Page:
It is possible to find examples of Popes who were quite unsuited for their position (for example, between 1492 and 1503 Alexander VI is known to have given priority to furthering the careers of his illegitimate children), but the more serious problem was what has been described as the ‘secularization of the papacy’ over a long period of time, a process in which morally upright Popes were also involved. With its declining reputation the papacy forfeited its image as a power above national considerations, and the depredation of Italy by European monarchs forced it to compete directly with the political forces of the day in a struggle for temporal survival. A whole series of Popes became involved in the Italian Wars; these included Alexander VI (1492–1503), Julius II (150313), Leo X (1513–21), Adrian VI (1522–3) and Clement VII (1523–34). The measure of disregard for the papacy can be seen by the way in which the national powers, especially France, were prepared to align themselves with or against Rome as and when it suited them. The ultimate catastrophe was the destruction of Rome in 1527 by the supposedly Catholic armies of the Emperor Charles V; this evoked from a contemporary the words: ‘What Goths, what Vandals, what Turks were ever like this army of the Emperor in the sacrilege they have committed?’
Political entanglements inevitably created heavy financial demands, and it was the methods used to meet these which created the most bitter hostility and provided the immediate background to the Reformation in Germany in 1517. The papacy, being a temporal state as well as the supreme spiritual power, had gradually built up an extensive fiscal system. In order to defray the expenses of the Italian Wars, to finance a proposed crusade against the Turks and to pay for the rebuilding of St Peter's basilica in Rome, traditional forms of extracting revenue were now used in exaggerated and intensified form. Mainly affected were the Tenths, First Fruits, Annates, Tithes, Dispensations for uncanonical marriages and, most notorious of all, Indulgences. Somehow the papacy needed to augment its average total revenue of 450,000 ducats (compared with that of 600,000 for Naples3—a state with far fewer obligations). It therefore resorted to selling Cardinalates; in 1500 Alexander VI sold twelve for a total of 120,000 ducats. Another method was to farm out the sale of Indulgences to the Fuggers (the Augsburg bankers), and this spurred Luther into action. In his Ninety-Five Theses (1517) he denounced the whole principle of Indulgences. These were being hawked near Wittenberg by the Dominican Tetzel on behalf of the Archbishop of Mainz, who intended to clear himself of a debt to the Fuggers by undertaking the distribution of Indulgences in his part of Germany. The Fuggers themselves were extensively involved in the sale of Indulgences and sometimes retained 50 per cent of the total proceeds. Luther was, therefore, also attacking a vast and complex financial network which demonstrated as much as anything how secular the papacy had become.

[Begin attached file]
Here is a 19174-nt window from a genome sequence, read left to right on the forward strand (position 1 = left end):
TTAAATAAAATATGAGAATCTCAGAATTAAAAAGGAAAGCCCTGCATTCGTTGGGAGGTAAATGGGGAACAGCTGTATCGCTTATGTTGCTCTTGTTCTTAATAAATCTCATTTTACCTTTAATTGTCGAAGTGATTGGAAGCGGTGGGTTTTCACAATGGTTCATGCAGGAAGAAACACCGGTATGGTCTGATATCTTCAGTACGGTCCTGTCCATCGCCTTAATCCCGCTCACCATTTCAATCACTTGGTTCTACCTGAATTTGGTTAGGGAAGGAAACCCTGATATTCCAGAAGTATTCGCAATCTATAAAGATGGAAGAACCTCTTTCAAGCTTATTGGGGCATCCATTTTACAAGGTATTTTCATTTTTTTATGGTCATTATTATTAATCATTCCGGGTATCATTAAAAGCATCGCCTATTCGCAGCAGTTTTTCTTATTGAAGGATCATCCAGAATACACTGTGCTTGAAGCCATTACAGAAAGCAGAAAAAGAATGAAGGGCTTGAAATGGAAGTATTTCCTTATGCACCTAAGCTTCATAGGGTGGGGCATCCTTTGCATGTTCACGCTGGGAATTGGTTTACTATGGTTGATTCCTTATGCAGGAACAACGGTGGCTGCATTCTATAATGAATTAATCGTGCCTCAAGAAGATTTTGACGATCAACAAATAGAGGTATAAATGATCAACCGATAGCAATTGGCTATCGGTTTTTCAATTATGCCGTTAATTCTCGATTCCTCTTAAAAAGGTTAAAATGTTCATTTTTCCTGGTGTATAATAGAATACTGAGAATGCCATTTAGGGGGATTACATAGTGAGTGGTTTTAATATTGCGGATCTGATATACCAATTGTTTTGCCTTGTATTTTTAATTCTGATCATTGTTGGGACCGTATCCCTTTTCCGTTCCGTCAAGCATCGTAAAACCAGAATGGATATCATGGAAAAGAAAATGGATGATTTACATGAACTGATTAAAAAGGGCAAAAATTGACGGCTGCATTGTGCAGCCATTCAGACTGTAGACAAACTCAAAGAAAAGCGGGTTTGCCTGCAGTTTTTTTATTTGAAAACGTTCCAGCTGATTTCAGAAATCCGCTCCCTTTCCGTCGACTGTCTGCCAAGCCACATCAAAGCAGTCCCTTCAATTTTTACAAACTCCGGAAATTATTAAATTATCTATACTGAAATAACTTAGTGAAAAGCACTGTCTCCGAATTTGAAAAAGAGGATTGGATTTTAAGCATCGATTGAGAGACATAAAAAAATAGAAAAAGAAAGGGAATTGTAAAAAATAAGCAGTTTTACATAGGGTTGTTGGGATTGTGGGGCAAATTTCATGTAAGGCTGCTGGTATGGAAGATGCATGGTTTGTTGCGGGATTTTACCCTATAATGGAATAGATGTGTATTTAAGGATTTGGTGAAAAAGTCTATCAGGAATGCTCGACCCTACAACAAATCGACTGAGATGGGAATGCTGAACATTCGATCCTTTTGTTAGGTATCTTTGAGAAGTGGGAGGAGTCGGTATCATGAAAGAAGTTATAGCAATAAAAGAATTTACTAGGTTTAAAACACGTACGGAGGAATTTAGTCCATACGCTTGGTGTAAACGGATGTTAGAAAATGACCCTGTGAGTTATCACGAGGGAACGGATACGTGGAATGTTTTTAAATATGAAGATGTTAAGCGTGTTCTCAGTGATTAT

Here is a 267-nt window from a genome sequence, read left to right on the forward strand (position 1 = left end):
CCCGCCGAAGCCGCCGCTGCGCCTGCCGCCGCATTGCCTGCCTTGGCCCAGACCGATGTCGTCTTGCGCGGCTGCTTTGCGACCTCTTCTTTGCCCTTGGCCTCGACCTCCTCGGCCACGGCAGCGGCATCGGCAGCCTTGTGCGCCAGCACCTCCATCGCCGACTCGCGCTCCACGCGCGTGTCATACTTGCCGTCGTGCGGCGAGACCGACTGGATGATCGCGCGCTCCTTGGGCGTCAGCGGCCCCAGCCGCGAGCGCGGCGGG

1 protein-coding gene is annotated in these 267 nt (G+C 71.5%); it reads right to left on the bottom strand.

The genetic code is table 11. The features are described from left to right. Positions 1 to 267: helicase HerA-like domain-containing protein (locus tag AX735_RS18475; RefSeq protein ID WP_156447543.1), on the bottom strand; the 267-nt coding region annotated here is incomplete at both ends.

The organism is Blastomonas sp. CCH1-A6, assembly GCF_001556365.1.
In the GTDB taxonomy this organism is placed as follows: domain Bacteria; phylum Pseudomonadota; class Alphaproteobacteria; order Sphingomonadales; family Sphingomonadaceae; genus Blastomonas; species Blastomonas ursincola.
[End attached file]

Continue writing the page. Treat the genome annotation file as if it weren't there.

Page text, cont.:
Lack of effective papal leadership inevitably meant the proliferation of abuses among the lower clergy. In the late fifteenth century, for example, 36 of the 83 incumbents of Paris were non-resident.3 This situation was pointed out by the 1537 Commission of Cardinals, which maintained that ‘almost all the shepherds have deserted their flocks and entrusted them to hirelings’.2 The Church as a whole underwent a general decline which affected the entire continent, although areas like Spain and Ireland were less susceptible than Italy and Germany. Particularly distressing was the impact on the soul of the Church—monasticism. Many monasteries were renowned for their corruption and their domination by non-clerical owners and interests. Erasmus and Luther saw monasticism at its worst, and had no hesitation in attacking it openly, while many state rulers welcomed the opportunity provided by the Reformation to close down religious houses and appropriate their lands. This was entirely in keeping with the growing cynicism and pragmatism which dominated the attitudes of most European rulers towards the papacy and its possessions.